Uses the same characterization as Robin Ryder. The check n%2!=n%3<2 is shortened to -~n%6/4. Writing out the three conditions turned out shorter than writing a general one:

46 bytes

lambda n:any(n%p!=n%(p+1|1)<p for p in[2,3,5])

Try it online!

\$\endgroup\$
4
\$\begingroup\$

Haskell, 47 bytes

g.mod
g r|let p?q=r p/=r q&&r q<p=2?3||3?5||5?7

Try it online!

\$\endgroup\$
  • \$\begingroup\$ Can you explain? \$\endgroup\$ – dfeuer Apr 5 at 6:24
  • 1
    \$\begingroup\$ @dfeuer It's using Robin Ryder's method. \$\endgroup\$ – Ørjan Johansen Apr 5 at 17:39
4
\$\begingroup\$

C# (Visual C# Interactive Compiler), 125 42 38 36 bytes

n=>n%7<5&5<n%35|n%5<3&3<n%15|-~n%6>3

Direct port of @xnor's answer, which is based off of @RobinRyder's solution.

Saved 4 bytes thanks to @Ørjan Johansen!

Saved 2 more thanks to @Arnauld!

Try it online!

\$\endgroup\$
  • 1
    \$\begingroup\$ I found a variation that only ties for xnor's languages but helps for this: 38 bytes \$\endgroup\$ – Ørjan Johansen Apr 5 at 6:04
  • 1
    \$\begingroup\$ Isn't -~n%6/4>0 just -~n%6>3? \$\endgroup\$ – Arnauld Apr 6 at 9:55
  • \$\begingroup\$ BTW, this is a JavaScript polyglot. \$\endgroup\$ – Arnauld Apr 7 at 7:55
3
\$\begingroup\$

Wolfram Language (Mathematica), 67 bytes

!FreeQ[Sort/@Table[R[#+k],{k,209}],Sort@R@#]&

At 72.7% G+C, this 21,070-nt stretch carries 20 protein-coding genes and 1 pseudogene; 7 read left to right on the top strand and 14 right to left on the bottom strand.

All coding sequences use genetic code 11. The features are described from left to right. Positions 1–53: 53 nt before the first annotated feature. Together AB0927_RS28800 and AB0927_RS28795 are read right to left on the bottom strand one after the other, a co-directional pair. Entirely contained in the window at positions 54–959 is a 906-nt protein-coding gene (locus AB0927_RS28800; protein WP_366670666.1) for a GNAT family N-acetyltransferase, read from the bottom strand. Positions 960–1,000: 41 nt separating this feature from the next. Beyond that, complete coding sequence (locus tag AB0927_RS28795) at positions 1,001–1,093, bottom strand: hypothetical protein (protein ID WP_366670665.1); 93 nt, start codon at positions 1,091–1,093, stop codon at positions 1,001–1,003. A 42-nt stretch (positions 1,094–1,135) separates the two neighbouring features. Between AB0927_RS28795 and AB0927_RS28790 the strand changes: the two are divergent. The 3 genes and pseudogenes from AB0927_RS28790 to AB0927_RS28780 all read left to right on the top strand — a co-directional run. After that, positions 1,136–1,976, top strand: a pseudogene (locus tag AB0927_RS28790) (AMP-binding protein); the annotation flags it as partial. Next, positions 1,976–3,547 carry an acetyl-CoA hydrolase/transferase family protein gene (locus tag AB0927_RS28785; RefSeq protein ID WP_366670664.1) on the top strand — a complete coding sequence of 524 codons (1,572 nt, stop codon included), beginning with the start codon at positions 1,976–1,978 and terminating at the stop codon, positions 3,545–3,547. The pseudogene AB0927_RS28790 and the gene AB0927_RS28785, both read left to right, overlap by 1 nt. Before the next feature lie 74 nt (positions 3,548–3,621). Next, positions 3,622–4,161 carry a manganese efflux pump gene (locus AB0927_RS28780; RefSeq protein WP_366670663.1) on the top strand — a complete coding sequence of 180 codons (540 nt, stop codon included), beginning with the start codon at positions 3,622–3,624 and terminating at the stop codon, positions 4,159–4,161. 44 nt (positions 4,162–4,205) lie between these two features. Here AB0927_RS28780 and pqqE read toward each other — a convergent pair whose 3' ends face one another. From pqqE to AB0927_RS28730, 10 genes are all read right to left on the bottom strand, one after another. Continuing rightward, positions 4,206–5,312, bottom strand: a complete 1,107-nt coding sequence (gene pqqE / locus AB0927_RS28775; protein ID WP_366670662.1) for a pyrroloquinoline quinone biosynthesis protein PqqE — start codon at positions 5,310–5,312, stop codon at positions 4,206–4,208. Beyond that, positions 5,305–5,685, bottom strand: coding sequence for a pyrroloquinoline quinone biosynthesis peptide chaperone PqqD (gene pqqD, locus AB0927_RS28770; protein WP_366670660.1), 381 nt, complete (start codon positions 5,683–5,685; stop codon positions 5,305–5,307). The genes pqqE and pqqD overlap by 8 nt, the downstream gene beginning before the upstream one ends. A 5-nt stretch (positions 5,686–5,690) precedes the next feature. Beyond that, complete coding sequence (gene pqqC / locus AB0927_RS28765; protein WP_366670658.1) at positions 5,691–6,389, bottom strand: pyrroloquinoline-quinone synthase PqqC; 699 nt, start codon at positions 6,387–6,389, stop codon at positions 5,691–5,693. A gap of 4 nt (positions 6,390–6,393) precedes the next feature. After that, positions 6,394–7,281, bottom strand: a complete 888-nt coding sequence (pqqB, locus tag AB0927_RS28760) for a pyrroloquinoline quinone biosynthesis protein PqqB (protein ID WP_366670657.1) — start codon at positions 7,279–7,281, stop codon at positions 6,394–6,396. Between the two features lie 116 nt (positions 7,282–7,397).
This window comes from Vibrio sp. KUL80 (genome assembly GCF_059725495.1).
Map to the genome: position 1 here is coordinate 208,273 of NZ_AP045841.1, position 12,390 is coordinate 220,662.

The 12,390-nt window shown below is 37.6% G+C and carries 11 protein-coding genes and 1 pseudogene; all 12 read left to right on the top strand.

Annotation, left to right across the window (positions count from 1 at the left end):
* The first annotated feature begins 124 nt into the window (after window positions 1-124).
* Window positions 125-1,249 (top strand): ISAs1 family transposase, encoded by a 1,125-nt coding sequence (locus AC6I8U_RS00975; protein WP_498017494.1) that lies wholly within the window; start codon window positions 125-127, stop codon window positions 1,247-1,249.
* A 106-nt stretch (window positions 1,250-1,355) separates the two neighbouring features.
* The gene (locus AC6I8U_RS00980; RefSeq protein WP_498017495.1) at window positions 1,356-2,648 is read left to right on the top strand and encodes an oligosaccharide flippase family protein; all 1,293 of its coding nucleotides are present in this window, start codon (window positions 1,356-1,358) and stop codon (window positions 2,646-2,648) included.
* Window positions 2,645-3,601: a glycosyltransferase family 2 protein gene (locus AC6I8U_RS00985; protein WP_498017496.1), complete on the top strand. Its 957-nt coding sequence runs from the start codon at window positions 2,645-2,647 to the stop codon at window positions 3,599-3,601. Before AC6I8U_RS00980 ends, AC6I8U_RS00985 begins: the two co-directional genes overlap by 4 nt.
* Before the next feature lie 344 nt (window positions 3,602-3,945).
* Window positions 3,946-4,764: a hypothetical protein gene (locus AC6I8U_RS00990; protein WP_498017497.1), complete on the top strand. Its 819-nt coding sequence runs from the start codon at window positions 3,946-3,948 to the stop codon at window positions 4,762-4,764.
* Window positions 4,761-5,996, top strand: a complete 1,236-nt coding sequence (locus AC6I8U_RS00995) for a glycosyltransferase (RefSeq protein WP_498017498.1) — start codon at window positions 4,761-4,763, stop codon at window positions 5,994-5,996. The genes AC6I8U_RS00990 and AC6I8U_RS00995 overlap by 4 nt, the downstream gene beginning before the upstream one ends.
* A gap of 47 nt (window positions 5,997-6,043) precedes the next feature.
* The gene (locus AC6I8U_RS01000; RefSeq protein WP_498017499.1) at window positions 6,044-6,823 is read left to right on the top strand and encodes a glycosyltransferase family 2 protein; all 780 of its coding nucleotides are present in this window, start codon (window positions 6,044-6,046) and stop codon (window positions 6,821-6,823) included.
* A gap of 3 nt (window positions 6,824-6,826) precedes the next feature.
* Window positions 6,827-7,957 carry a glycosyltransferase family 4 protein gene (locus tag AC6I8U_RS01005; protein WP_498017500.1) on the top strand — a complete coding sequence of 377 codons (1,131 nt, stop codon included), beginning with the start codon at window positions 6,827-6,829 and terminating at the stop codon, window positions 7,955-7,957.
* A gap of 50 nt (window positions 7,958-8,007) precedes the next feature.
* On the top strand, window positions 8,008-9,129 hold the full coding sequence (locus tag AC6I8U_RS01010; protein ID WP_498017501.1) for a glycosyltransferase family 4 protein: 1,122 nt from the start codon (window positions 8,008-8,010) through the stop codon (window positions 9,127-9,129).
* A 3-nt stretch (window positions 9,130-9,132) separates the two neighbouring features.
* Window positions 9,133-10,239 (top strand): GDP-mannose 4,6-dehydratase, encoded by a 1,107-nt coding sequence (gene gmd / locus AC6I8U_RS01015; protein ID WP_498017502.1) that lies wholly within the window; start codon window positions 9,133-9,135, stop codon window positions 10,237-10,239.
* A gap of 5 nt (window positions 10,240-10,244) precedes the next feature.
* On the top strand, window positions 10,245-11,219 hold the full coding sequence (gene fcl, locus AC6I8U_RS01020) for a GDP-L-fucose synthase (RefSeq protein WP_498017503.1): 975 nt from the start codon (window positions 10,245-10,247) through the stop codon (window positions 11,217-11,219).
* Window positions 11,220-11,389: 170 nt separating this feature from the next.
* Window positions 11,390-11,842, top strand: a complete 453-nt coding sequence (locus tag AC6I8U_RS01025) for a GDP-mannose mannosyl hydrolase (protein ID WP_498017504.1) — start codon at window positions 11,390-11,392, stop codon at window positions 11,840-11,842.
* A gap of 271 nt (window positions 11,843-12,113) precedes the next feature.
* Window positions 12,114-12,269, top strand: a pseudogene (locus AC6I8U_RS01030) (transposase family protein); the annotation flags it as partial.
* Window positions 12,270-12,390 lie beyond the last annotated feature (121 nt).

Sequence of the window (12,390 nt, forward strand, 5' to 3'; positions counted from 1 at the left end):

R@n_:=n~Mod~{2,3,5,7}

Try it online!

\$\endgroup\$
2
\$\begingroup\$

Ruby, 54 bytes

->n{[2,3,5,7].each_cons(2).any?{|l,h|n%l!=n%h&&n%h<l}}

Try it online!

Uses Robin Ryder's clever solution.

\$\endgroup\$
2
\$\begingroup\$

Java (JDK), 36 bytes

n->n%7<5&5<n%35|n%5<3&3<n%15|-~n%6>3

Try it online!

Credits

  • Port of xnor's solution, improved by Ørjan Johansen.
\$\endgroup\$
1
\$\begingroup\$

R, 72 bytes

n=scan();b=c(2,3,5,7);for(i in n+1:209)F=F|all(sort(n%%b)==sort(i%%b));F

Try it online!

\$\endgroup\$
1
\$\begingroup\$

PHP, 81 78 72 bytes

while($y<3)if($argn%($u='235'[$y])!=($b=$argn%'357'[$y++])&$b<$u)die(T);

A riff on @Robin Ryder's answer. Input is via STDIN, output is 'T' if truthy, and empty '' if falsy.

$ echo 3|php -nF euc.php
T
$ echo 5|php -nF euc.php
T
$ echo 2019|php -nF euc.php
T
$ echo 0|php -nF euc.php

$ echo 2|php -nF euc.php

$ echo 1999|php -nF euc.php

Try it online!

Or 73 bytes with 1 or 0 response

while($y<3)$r|=$argn%($u='235'[$y])!=($b=$argn%'357'[$y++])&$b<$u;echo$r;

$ echo 2019|php -nF euc.php
1
$ echo 1999|php -nF euc.php
0

Try it online (all test cases)!

Original answer, 133 127 bytes

function($n){while(++$k<210)if(($r=function($n){foreach([2,3,5,7]as$d)$o[]=$n%$d;sort($o);return$o;})($n+$k)==$r($n))return 1;}

Try it online!

\$\endgroup\$
1
\$\begingroup\$

Python 3, 69 bytes

lambda x:int('4LR2991ODO5GS2974QWH22YTLL3E3I6TDADQG87I0',36)&1<<x%210

Try it online!

Hardcoded

\$\endgroup\$
1
\$\begingroup\$